Audio Technica AT-HS10 and Ortofon LH 2000 Turntable Headshells
Phono cartridges can make or break a turntable but the headshell also has a not inconsiderable influence on the sound
Disclaimer: the relationship between turntable, arm, headshell and cartridge is a delicate matter and a highly relative one at that. The results below, obtained with a Pioneer PL-L1000 turntable, may or may not be different in another situation with another turntable or arm.
Retail prices in the Netherlands:
Audio Technica AT-HS10: 29 euro
Ortofon LH 2000 retail price: 65 euro
Rather than going into the specifics regarding calculating the resonance frequency by means of arm and cartridge weight, I aim to provide some light-footed impressions on what can be expected by using two different headshells on the same turntable.
Turntable used is a Pioneer PL-L1000 linear tracker, pictured above with a minimalistic Expert headshell. This headshell has not been compared head to head with the other two, but from memory, it sounds more similar to the Ortofon than the Audio Technica. Linear tracking turntables are easier to set up than pivotal arms, because there is no such thing as overhang, or the need to minimize the tracking error using one of the popular curves. All that’s needed is for the stylus to be at the perfect center of the record for its entire path. Of course, the magnetically operated PL-L1000 needs to be perfectly level for it to work best, but once that’s set, stylus positioning and VTA are easy to get right.
The headshells that are compared here, while not truly expensive, are also not dirt-cheap: you can buy a simple no-name headshell for as little as 10 euro. I listened to several of these too, but on the linear trackers I have or had available (Yamaha PX2 and Pioneer PL L1000) they tend to sound lightweight or a little forward in the midrange, so I left them out of the picture for this review.
Audio Technica AT-HS10
The AT-HS10 comes really nicely packed, is very neatly finished and although lightweight at 10 grams, it looks very solid. It comes with a nice range of screws too.
Smooth finish and high quality leads with ditto clamps
The screw openings in the headshell have different margins than the Ortofon LH 2000. As you can see above, using the Shure cartridge, the available space was just about enough with the screws at their backmost positions, to get the stylus just right.
Ortofon LH 2000
The Ortofon LH 2000 feels very solid and is also machined very precisely. At 15,5 grams it is quite a bit heavier than the Audio Technica HS10. Although quite a bit more expensive, the Ortofon is packed in a sober manner and has fewer accessories. Missing, for example, is the rubber ring around the SME connector. While this need not mean anything good or bad for the sound, the leads are very thin and the pin clamps are of good quality but lighter and less solid than the ones used for the Audio Technica, and they bend very easily, so handle carefully.
Ortofon HS10 with an Audio Technica ATN150MLX cartridge.
Here you can see that the Ortofon headshell’s screw openings are placed a little differently than with the HS10. With the Pioneer PL-L1000 and the Shure M97xE cartridge, this provides more margin to either side.
Both headshells were listened to using various LP’s and using two cartridges: Audio Technica ATN150MLX and Shure M97xE. For every swap, the VTA and tracking force were re-adjusted very precisely using a digital measuring device. For both the ATN150MLX and the Shure M97xE I use the recommended optimal tracking force of 1,25 grams. When using the Ortofon with the relatively heavy ATN150MLX cartridge, the Pioneer’s counterweight had to be screwed out almost to its max, meaning that this arm may not have been intended to accommodate such a heavy headshell.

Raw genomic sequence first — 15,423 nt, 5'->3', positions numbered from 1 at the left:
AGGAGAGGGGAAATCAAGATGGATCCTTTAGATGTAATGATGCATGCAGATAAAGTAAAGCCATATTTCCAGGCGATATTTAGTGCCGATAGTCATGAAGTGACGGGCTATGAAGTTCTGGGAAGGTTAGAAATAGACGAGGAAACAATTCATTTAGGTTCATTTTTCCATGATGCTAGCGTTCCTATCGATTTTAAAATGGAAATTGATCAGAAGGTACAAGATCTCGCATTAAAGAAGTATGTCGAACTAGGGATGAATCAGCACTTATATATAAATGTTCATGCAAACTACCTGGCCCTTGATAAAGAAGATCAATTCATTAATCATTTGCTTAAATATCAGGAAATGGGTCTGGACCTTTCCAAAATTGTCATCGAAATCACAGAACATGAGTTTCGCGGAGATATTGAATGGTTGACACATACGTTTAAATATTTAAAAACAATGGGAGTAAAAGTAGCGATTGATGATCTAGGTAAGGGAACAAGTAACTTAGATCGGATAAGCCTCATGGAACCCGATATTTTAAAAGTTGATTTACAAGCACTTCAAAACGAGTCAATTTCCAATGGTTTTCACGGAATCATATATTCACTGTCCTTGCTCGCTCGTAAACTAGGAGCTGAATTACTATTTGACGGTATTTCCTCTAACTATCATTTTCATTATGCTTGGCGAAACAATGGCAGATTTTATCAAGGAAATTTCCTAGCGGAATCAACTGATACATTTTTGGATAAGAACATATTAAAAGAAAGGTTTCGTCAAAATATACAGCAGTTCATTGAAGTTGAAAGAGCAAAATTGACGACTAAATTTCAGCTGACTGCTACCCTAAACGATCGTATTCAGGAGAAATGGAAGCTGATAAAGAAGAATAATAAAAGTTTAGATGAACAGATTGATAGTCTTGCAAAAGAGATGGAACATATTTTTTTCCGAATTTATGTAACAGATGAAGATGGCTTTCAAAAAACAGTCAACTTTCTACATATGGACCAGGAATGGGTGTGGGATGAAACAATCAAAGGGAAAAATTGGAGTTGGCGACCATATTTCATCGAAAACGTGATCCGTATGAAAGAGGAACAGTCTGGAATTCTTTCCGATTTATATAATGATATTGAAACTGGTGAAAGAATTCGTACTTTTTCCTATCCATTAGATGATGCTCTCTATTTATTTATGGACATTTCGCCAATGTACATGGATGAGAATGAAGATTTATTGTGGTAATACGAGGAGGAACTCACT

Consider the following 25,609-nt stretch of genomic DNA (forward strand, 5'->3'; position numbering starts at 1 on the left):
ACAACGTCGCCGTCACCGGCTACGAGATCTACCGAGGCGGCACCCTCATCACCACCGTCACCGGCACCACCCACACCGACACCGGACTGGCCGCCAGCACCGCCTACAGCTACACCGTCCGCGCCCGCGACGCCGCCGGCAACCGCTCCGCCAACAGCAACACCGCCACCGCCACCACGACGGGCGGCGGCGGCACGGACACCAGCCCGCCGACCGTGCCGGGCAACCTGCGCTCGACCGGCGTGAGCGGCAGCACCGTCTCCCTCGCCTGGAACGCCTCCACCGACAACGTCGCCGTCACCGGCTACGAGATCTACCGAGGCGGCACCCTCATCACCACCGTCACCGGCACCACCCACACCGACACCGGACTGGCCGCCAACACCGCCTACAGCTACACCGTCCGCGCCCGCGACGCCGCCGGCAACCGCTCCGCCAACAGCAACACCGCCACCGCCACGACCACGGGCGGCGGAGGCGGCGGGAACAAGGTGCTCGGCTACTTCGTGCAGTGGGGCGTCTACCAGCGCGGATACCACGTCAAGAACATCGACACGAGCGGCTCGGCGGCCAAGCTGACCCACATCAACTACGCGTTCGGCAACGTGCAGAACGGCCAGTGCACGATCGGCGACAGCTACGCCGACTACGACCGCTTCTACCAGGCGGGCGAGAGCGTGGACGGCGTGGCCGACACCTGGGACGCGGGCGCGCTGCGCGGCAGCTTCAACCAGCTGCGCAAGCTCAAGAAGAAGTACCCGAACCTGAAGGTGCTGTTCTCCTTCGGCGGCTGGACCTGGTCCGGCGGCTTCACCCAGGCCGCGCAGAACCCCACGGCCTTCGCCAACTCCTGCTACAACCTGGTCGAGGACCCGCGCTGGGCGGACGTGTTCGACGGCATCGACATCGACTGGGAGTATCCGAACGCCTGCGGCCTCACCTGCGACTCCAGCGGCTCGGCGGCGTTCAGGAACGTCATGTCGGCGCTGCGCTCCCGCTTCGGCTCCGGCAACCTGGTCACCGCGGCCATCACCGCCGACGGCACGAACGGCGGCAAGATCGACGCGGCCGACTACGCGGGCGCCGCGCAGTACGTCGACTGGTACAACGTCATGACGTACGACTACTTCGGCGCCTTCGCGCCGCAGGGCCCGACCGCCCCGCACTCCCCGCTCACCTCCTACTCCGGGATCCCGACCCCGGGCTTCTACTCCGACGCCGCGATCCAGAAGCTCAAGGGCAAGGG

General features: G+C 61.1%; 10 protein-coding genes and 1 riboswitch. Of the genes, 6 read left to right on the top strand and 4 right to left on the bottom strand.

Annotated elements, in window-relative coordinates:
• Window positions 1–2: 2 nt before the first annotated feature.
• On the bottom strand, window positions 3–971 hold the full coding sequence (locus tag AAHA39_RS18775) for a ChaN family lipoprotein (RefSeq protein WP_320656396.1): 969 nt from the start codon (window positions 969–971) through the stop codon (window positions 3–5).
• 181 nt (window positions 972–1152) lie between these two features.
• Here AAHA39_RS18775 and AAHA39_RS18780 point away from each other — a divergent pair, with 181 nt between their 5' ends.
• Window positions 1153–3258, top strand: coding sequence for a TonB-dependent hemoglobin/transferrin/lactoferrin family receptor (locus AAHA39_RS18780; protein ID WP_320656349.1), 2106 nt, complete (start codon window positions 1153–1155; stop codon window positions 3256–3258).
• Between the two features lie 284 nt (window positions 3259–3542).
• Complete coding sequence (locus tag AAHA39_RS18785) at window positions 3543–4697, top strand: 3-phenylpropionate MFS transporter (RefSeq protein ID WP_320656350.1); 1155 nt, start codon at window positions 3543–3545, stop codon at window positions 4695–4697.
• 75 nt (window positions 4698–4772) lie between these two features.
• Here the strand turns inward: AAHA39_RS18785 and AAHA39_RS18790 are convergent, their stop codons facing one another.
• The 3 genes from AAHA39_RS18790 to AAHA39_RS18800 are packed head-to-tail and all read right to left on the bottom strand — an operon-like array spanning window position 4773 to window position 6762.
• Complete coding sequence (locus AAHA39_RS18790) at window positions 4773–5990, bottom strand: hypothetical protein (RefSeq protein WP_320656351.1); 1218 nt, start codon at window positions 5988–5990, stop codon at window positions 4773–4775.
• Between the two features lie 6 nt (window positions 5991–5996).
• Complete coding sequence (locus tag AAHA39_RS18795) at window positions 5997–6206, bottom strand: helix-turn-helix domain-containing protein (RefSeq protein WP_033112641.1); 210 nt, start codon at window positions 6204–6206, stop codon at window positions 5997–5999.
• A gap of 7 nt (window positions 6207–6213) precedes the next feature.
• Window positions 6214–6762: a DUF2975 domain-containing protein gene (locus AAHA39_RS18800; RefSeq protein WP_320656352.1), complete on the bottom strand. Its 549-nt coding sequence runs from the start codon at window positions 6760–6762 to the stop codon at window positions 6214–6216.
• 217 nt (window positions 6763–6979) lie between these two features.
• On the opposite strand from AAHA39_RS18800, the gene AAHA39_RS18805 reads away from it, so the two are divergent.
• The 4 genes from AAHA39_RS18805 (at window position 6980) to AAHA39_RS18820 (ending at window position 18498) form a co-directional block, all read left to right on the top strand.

Once again: one headshell (and its weight combined with the cartridge’s weight and compliance) may well be suited better to this turntable, but this has not been taken into consideration. What I can say is that the Pioneer’s original headshell looks very similar to the Ortofon yet is only 10.5 grams and this makes it almost the exact same weight as the Audio Technica HS10. Also, I have used two very different cartridges in an effort to spread the differences. Alas, the Pioneer’s original cartridge was not supplied with the ‘table, and is extremely rare.
Soundwise, in this context, the Audio Technica HS10 is definitely a cut above no-name el-cheapo headshells, sounding more sonorous and less edgy in the midrange. Overall it sounds very even and natural and there is no single area where it does not perform well. That is, until it is swapped for the Ortofon LH 2000.
The Ortofon LH 2000 immediately impresses with a more solid sound that has a slightly more authoritative bass and a midrange that is quite a bit more full-bodied, and with an acoustically more convincing, more natural tonality. Going back to the HS10 makes it seem as though I’m going back to a standard Technics headshell, which I don’t currently have at hand, but have used on the same turntable some time ago. Using the same AT cartridge at that time the Technics sounded more lightweight than I think the Audio Technica sounds now, but this is only a gut feeling at best.
While perhaps not 100% conclusive because many more factors come into play, in the situation described above at least, the Audio Technica provides excellent quality for the money and really does not seem to put a foot wrong. However, the Ortofon sounds more solid and sonorous and provides an acoustically more convincing tonality in the midrange. For my system and taste, the vote would, therefore, go to the Ortofon, even if it is more expensive and is less lavishly packaged than the Audio Technica.